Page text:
What is a Deed in Lieu of Foreclosure?
A deed in lieu of foreclosure is a deed mechanism by which a borrower (individual who holds a mortgage) conveys all said interest in the real property to the mortgage holder (lender) to satisfy a loan agreement that is currently in default, thus effectively avoiding foreclosure.
A deed in lieu of foreclosure, in essence, is a disposition option where a mortgagor (individual who holds a mortgage) voluntarily offers collateral (property) in exchange for the release from the obligations latent in the mortgage agreement. A deed in lieu of foreclosure will not be accepted from mortgagors who are deemed willing and able to meet their mortgage payments.
Advantages of a Deed in Lieu of Foreclosure:
A deed in lieu of foreclosures offers a number of advantages to both the lender and borrower. The primary advantage of a deed in lieu of foreclosure for the borrower is that the deed instrument immediately releases the owner from most or all of the indebtedness associated with the defaulted mortgage. Furthermore, the mortgage holder also avoids the public notoriety of a foreclosure. Because the title of a foreclosure is never attached to the individual’s credit profile, he or she may receive more favorable terms for future loans or mortgages. Another benefit to the deed in lieu of foreclosure is that the process damages the mortgage holder’s cred rating less than a foreclosure would.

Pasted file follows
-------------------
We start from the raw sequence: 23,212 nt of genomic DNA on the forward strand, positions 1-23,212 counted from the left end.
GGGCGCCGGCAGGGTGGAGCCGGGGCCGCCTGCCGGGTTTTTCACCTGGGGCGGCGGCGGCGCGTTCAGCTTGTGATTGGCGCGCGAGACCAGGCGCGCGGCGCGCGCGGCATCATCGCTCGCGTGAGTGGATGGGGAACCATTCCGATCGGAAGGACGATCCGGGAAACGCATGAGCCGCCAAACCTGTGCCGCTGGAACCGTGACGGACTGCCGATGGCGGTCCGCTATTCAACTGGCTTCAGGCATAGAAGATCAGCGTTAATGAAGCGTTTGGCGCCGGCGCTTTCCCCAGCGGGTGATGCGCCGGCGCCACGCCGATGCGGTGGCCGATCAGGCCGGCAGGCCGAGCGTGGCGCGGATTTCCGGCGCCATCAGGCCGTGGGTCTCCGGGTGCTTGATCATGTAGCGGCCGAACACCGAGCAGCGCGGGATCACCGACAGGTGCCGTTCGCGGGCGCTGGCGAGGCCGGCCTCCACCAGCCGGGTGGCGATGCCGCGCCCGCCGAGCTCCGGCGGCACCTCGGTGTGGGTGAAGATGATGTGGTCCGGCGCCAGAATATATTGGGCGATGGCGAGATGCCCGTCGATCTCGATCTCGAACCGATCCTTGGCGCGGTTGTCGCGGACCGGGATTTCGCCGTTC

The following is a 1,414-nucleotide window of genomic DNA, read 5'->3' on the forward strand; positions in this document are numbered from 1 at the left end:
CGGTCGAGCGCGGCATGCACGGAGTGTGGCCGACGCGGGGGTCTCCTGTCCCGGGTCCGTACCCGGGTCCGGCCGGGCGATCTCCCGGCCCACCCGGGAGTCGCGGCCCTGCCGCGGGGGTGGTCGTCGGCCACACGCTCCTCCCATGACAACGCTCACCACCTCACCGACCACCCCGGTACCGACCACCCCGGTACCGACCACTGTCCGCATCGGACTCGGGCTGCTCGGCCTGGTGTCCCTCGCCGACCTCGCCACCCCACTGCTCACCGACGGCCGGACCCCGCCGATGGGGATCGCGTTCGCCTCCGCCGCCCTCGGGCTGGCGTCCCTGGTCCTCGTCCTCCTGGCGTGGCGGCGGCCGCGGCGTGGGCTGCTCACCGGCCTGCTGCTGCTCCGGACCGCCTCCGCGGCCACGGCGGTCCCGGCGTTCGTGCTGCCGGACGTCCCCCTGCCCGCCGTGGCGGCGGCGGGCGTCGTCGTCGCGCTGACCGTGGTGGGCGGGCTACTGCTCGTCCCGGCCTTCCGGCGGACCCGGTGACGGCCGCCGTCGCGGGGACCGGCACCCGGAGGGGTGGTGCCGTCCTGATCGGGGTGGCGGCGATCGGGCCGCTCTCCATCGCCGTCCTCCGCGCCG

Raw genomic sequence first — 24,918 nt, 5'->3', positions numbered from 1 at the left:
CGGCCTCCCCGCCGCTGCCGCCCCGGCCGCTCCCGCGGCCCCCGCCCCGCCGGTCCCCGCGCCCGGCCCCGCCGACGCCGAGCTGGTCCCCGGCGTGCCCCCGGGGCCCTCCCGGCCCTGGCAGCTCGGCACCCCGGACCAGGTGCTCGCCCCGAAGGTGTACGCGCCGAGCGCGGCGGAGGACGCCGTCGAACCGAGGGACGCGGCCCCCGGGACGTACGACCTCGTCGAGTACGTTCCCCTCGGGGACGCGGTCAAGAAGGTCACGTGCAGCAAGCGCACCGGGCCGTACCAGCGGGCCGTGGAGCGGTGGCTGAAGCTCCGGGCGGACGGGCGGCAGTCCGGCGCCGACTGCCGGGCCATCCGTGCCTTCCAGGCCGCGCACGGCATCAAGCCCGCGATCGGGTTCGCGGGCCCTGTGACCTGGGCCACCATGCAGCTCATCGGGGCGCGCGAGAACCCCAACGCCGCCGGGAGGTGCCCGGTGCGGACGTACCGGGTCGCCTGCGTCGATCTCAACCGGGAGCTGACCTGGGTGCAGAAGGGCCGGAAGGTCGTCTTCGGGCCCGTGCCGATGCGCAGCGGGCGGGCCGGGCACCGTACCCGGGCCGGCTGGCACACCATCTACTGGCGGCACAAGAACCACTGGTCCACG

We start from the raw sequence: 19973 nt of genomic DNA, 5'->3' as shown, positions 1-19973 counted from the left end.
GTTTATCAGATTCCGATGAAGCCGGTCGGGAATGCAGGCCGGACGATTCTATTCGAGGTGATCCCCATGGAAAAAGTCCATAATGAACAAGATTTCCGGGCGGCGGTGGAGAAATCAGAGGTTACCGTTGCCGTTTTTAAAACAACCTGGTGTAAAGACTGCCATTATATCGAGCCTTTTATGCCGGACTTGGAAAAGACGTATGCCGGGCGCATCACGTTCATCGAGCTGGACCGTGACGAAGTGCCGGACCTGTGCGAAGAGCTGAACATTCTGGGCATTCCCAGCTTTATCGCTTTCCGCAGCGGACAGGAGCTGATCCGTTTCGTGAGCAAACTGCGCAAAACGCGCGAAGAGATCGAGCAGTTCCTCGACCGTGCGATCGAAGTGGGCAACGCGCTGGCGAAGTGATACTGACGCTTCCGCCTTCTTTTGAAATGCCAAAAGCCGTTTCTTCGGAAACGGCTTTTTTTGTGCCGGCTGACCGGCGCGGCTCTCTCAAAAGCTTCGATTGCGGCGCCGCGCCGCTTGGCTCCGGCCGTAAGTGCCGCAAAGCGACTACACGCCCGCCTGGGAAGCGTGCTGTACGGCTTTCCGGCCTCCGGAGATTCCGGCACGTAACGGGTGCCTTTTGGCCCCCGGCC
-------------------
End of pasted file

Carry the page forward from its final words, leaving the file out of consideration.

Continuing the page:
A deed in lieu of benefits the lender because it reduces the time and cost of a repossession. Furthermore, a deed in lieu of mitigates the risk associated with borrower revenge.
Qualifying for a Deed in Lieu of Foreclosure:
In order to qualify for a deed in lieu of foreclosure, the attached debt must be secured by the property/home being transferred. Both the lender and the homeowner must enter into the agreement in good faith and voluntarily.
This settlement agreement mandates the inclusion of total consideration, which requires an offer at least equal to the fair market value of the home and attached property being conveyed. In some cases, the lender will not agree to a deed in lieu of foreclosure if the outstanding debts exceed the current fair market value of the home and property.
Because the agreement must be voluntarily, a lender will often refuse the deed in lieu of foreclosure if they do not receive a written offer of conveyance from the mortgage holder that states the offer is voluntary in principle. This requirement enacts the parole evidence rule and effectively protects the lender from a prospective subsequent claim that the mortgage lender acted in bad faith or pressured the holder into the settlement. Neither the lender nor the borrower is obliged to proceed with a deed in lieu of foreclosure until an affirmed agreement is reached.